Peer-to-peer sexual abuse risk is highest:

  1. Any location that is less easily seen
  2. Any time minor athletes are unclothed or changing clothes, for any reason. 

Due to this risk, coaches and volunteers will be aware of locations and facilities that are less easily seen or supervised. These locations and facilities vary per team and activity and can include practice and competition locations, restrooms, changing areas, locker rooms, dorms, and hotels. These areas will be supervised regularly by coaches and volunteers, where possible and appropriate.

Local and Team Travel

For some TSA Activities, travel is a standard aspect of a competitive season, and TSA provides the following policies to reduce the risk of abuse and misconduct. Adherence to these travel guidelines will increase athlete safety and improve the competitive experience while keeping travel a fun and enjoyable experience.

We distinguish between travel to training, practice, and local competition (“local travel”), and team travel involving a coordinated overnight stay (“team travel”).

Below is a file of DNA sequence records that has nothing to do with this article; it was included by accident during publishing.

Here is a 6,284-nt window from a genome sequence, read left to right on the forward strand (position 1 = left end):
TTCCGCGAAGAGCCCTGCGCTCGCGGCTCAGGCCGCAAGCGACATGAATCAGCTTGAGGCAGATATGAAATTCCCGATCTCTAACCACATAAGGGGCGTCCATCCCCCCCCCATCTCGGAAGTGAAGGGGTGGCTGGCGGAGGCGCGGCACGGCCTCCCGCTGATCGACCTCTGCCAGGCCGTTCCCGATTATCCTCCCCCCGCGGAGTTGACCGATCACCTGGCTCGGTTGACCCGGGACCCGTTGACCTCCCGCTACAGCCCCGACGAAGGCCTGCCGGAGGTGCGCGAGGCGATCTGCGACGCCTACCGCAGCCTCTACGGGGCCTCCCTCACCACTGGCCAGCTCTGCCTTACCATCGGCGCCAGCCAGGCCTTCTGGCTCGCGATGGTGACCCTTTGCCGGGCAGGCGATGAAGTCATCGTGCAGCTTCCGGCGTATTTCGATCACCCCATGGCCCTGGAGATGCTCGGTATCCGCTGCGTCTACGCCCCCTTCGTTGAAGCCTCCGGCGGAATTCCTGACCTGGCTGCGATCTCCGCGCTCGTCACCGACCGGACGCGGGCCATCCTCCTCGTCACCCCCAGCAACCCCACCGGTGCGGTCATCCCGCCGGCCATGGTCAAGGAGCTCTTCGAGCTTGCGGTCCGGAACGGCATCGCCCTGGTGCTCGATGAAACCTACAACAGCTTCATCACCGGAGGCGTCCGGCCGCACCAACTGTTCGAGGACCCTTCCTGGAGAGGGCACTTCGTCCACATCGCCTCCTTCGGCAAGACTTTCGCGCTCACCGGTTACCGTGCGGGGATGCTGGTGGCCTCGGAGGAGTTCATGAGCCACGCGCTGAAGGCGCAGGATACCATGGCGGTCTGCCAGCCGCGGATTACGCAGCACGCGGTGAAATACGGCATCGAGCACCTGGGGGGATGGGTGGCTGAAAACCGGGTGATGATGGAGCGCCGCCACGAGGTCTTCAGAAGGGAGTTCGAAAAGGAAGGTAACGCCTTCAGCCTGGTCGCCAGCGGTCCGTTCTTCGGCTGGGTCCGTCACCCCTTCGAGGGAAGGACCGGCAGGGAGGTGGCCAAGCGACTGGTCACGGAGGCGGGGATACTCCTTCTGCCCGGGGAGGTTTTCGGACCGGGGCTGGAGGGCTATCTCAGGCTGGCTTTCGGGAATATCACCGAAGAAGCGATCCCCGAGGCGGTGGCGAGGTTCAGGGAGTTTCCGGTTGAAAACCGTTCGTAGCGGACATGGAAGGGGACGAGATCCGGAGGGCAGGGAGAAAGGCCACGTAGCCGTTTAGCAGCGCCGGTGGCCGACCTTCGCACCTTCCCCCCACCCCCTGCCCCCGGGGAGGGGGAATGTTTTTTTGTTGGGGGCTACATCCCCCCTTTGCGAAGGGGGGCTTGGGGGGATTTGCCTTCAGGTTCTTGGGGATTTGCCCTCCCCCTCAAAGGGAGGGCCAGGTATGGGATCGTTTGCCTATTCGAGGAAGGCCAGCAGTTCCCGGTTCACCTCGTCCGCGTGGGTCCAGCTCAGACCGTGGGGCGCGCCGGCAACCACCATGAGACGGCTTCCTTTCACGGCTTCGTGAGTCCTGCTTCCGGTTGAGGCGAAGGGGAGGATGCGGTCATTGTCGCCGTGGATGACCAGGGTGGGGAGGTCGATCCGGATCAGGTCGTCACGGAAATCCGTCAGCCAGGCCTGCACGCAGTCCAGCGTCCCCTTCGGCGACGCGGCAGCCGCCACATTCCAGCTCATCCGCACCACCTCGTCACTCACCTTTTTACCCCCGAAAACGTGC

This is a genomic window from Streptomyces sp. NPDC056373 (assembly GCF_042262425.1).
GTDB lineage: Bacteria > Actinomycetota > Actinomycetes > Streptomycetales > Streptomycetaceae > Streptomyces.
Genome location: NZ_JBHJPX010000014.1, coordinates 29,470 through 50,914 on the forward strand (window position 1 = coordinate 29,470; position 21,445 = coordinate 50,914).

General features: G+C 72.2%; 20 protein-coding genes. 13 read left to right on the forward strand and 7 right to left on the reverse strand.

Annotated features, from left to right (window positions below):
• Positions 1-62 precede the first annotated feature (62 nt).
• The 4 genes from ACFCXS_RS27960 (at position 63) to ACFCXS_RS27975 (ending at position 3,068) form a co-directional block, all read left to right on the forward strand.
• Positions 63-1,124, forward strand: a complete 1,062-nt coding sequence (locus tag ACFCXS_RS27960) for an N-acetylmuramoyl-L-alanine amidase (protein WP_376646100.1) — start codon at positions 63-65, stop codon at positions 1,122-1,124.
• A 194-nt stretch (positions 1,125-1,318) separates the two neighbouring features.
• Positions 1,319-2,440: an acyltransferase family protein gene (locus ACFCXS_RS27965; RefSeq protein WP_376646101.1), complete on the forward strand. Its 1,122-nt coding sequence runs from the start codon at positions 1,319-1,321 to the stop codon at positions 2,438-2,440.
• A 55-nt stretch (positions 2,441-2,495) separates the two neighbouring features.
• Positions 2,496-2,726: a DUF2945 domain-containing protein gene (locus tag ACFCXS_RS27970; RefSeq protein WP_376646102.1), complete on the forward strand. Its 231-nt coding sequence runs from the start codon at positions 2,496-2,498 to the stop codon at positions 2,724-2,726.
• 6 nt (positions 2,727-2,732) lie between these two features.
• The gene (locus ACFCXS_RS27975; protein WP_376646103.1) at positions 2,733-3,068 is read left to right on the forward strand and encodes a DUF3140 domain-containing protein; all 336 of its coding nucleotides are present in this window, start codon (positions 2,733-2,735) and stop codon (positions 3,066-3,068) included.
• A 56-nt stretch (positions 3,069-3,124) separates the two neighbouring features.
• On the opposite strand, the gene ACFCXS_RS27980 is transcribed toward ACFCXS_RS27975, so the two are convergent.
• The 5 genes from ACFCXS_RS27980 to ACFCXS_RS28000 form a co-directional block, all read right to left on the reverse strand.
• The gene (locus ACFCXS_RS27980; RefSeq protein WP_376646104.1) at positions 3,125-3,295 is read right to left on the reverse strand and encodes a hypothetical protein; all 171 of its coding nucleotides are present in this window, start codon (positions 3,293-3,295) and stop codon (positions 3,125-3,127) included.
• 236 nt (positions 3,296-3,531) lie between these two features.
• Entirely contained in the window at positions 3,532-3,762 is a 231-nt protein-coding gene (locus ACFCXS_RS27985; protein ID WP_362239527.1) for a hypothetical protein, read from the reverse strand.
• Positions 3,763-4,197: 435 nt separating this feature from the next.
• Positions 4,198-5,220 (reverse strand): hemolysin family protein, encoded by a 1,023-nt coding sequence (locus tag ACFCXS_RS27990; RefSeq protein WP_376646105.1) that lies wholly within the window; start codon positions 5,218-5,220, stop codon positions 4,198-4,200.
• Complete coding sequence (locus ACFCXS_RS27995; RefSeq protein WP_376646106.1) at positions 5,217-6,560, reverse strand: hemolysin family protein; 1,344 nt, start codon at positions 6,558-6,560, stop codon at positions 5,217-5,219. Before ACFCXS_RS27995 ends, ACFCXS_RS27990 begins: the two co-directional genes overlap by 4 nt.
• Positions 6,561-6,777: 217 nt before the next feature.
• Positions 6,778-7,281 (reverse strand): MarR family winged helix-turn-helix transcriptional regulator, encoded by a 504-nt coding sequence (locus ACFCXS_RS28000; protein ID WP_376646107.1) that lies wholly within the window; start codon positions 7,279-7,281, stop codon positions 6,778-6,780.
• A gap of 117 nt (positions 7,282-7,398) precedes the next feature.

Local Travel

Local travel occurs when the team does not sponsor, coordinate, or arrange for travel. For local travel, athletes or their parents/guardians are responsible for making all travel arrangements. In these instances, it is the responsibility of the athlete or their parents/guardians to ensure the person transporting the athlete maintains all safety and legal requirements, including, but not limited to, a valid driver’s license, proper insurance, a well-maintained vehicle, and compliance with all state laws. 

In an effort to minimize one-on-one interactions, a coach or volunteer, who is not also acting as a parent, should not drive alone with an unrelated athlete and should drive with at least two other athletes or another adult at all times. In any case, where a coach or volunteer is involved in the athlete’s local travel, a parental release is required in advance.